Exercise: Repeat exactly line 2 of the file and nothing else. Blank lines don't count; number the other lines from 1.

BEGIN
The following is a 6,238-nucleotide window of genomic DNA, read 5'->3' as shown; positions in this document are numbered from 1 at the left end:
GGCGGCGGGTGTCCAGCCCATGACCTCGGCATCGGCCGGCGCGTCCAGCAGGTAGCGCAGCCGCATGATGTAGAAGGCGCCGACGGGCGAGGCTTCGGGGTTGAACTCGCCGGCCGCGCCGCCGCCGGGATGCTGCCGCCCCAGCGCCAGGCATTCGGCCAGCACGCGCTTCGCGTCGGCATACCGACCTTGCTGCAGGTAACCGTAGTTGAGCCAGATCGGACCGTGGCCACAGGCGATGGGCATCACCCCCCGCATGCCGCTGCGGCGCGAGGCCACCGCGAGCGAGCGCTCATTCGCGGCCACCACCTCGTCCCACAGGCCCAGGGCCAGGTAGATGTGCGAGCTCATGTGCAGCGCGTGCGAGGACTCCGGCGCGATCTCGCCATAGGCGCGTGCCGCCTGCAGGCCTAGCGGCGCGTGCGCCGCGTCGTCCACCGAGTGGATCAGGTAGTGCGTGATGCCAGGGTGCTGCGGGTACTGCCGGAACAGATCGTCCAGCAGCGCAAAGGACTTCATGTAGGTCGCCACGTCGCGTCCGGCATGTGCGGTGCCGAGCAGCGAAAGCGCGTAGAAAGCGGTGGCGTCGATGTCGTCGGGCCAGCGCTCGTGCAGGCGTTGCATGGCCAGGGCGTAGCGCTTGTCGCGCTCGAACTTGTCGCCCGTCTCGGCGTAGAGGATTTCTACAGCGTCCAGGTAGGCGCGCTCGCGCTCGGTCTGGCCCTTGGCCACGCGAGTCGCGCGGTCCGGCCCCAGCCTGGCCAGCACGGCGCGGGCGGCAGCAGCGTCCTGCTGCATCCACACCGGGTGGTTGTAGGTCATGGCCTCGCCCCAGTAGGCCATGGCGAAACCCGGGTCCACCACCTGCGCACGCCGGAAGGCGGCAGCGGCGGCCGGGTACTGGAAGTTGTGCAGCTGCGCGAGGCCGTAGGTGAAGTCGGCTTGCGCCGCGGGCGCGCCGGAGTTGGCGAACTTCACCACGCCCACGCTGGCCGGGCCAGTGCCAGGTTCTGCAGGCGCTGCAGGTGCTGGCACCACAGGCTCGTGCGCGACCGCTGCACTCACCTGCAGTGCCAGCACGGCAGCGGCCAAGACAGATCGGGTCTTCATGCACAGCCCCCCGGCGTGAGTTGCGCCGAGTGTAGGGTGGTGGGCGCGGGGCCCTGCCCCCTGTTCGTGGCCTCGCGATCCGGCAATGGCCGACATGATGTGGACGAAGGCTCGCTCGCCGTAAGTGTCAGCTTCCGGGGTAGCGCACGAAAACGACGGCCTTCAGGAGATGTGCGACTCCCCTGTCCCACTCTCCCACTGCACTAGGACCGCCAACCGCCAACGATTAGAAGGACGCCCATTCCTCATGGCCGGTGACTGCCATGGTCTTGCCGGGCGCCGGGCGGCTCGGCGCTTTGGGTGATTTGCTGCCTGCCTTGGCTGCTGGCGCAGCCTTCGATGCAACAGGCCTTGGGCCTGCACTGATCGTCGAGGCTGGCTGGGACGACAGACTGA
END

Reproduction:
GGCGGCGGGTGTCCAGCCCATGACCTCGGCATCGGCCGGCGCGTCCAGCAGGTAGCGCAGCCGCATGATGTAGAAGGCGCCGACGGGCGAGGCTTCGGGGTTGAACTCGCCGGCCGCGCCGCCGCCGGGATGCTGCCGCCCCAGCGCCAGGCATTCGGCCAGCACGCGCTTCGCGTCGGCATACCGACCTTGCTGCAGGTAACCGTAGTTGAGCCAGATCGGACCGTGGCCACAGGCGATGGGCATCACCCCCCGCATGCCGCTGCGGCGCGAGGCCACCGCGAGCGAGCGCTCATTCGCGGCCACCACCTCGTCCCACAGGCCCAGGGCCAGGTAGATGTGCGAGCTCATGTGCAGCGCGTGCGAGGACTCCGGCGCGATCTCGCCATAGGCGCGTGCCGCCTGCAGGCCTAGCGGCGCGTGCGCCGCGTCGTCCACCGAGTGGATCAGGTAGTGCGTGATGCCAGGGTGCTGCGGGTACTGCCGGAACAGATCGTCCAGCAGCGCAAAGGACTTCATGTAGGTCGCCACGTCGCGTCCGGCATGTGCGGTGCCGAGCAGCGAAAGCGCGTAGAAAGCGGTGGCGTCGATGTCGTCGGGCCAGCGCTCGTGCAGGCGTTGCATGGCCAGGGCGTAGCGCTTGTCGCGCTCGAACTTGTCGCCCGTCTCGGCGTAGAGGATTTCTACAGCGTCCAGGTAGGCGCGCTCGCGCTCGGTCTGGCCCTTGGCCACGCGAGTCGCGCGGTCCGGCCCCAGCCTGGCCAGCACGGCGCGGGCGGCAGCAGCGTCCTGCTGCATCCACACCGGGTGGTTGTAGGTCATGGCCTCGCCCCAGTAGGCCATGGCGAAACCCGGGTCCACCACCTGCGCACGCCGGAAGGCGGCAGCGGCGGCCGGGTACTGGAAGTTGTGCAGCTGCGCGAGGCCGTAGGTGAAGTCGGCTTGCGCCGCGGGCGCGCCGGAGTTGGCGAACTTCACCACGCCCACGCTGGCCGGGCCAGTGCCAGGTTCTGCAGGCGCTGCAGGTGCTGGCACCACAGGCTCGTGCGCGACCGCTGCACTCACCTGCAGTGCCAGCACGGCAGCGGCCAAGACAGATCGGGTCTTCATGCACAGCCCCCCGGCGTGAGTTGCGCCGAGTGTAGGGTGGTGGGCGCGGGGCCCTGCCCCCTGTTCGTGGCCTCGCGATCCGGCAATGGCCGACATGATGTGGACGAAGGCTCGCTCGCCGTAAGTGTCAGCTTCCGGGGTAGCGCACGAAAACGACGGCCTTCAGGAGATGTGCGACTCCCCTGTCCCACTCTCCCACTGCACTAGGACCGCCAACCGCCAACGATTAGAAGGACGCCCATTCCTCATGGCCGGTGACTGCCATGGTCTTGCCGGGCGCCGGGCGGCTCGGCGCTTTGGGTGATTTGCTGCCTGCCTTGGCTGCTGGCGCAGCCTTCGATGCAACAGGCCTTGGGCCTGCACTGATCGTCGAGGCTGGCTGGGACGACAGACTGA